A third of Floyd County kids are living in poverty; local rate higher than state, national averages

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2013 Ranking of Child, Family Well-Being

Carol Willis
Carol Willis

A high poverty rate is the biggest challenge that children and families are facing in Floyd County now, according to data recently released by the 2015 Kids Count Data Book by the Annie E. Casey Foundation.

“What really sticks out is the poverty and all the issues that stem from that,” said Carol Willis, executive director of the Rome-Floyd County Commission on Children and Youth. “I think we are doing a lot and we have so many agencies working together, but it is a challenge.”

The commission is one of many agencies across the state that work through the Georgia Family Connection Partnership to focus on children’s well-being, Willis said.

“Georgia has the largest collaborative network of any state,” she added. “In every county there is an agency that serves children.”

Willis said this is part of why she believes that Georgia’s overall ranking is moving up. This year, Georgia is 40th in the nation — up from 42 last year — when it comes to children’s and families’ well-being. The data ranks on four components: economic well-being, education, health, and family and community.

While the data does not rank counties within Georgia, it does show that Floyd has a 30.3-percent rate of children living in poverty, which is a troubling number, Willis said. It is significantly higher than the state rate of 26.7 percent and the nation’s rate of 22 percent.

“It means that a high percent of children have very few resources,” Willis said. “Overall, the state and Floyd County have shown great improvement, but there is a lot for us to focus on and keep working towards.”

The commission puts together a five-year plan, Willis said, to try to come up with ways that the community, agencies and individuals can make a difference.

“I think we all need to think about what we can do within our realm of influence,” she said.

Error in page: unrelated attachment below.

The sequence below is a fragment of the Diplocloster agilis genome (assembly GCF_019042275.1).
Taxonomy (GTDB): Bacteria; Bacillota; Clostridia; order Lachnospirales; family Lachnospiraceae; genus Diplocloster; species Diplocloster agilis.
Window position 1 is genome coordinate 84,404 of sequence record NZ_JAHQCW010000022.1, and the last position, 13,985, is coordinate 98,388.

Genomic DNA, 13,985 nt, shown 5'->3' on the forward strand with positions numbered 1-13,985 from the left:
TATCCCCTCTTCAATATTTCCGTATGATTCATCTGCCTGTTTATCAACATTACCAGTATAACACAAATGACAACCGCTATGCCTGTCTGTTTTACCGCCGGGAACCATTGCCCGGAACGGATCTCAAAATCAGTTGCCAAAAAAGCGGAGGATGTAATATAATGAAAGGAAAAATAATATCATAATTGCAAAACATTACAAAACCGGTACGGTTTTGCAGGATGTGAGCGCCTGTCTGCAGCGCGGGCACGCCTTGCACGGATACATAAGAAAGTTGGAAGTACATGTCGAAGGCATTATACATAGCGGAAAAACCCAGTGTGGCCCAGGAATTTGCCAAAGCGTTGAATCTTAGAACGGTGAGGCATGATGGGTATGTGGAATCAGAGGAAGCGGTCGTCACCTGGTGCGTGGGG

Churches can try to focus on learning opportunities for parents so they can improve their parenting skills.

Also, church members can reach out to struggling families. Civic groups can support families and offer events that will help children and families thrive.

“Individuals can look around their neighborhoods or at work and see what can be done,” Willis added. “There are many ways we can support each other and be better influences on the children we meet.”

Society as a whole should slow down a bit, Willis said.

“We need to focus on families more,” she explained. “Grandparents, parents and children — it needs to be more about that. Schools already have huge responsibilities and are stretched to the limit.

“It is about us doing something, not everyone else.”

Floyd County is showing some new programs and initiatives that are making a difference, she added.

“The Hispanic Youth Collaborative started last year and it has had a lot of positive feedback,” said Willis.

The program, which was held in the fall of 2014, involved 12 local Hispanic families. The families met every Tuesday for seven weeks. The whole family came together for a dinner and then participated in training sessions for parents, teens and younger children.

“They came out stronger families,” Willis said. “This all came about because judges in juvenile court noticed a high percentage of Hispanic youths coming through the courts. I’ve had families ask us when it starts again.”

Willis said she hopes the program can expand in the coming years.

She also points to the annual Kids’ Night Out event — a reduced-price play at Rome Little Theatre for area children and their families. The event also raises funds for the commission.

“The one we just had was the best, especially in terms of participation,” she said. “It is a healthy environment and it promotes family.”

These programs and others — such as the new early learning center at Anna K. Davie Elementary School, the Exchange Club’s Family Resource Center and the Faith Coalition — are beacons of hope, Willis said.

“To see so many positive things happening that stem from so many people and agencies working together is encouraging,” she said.

Read the story on northwestgeorgianews.com.

Read the Georgia Family Connection Partnership release.

Georgia Family Connection is a statewide network with a Collaborative in all 159 counties.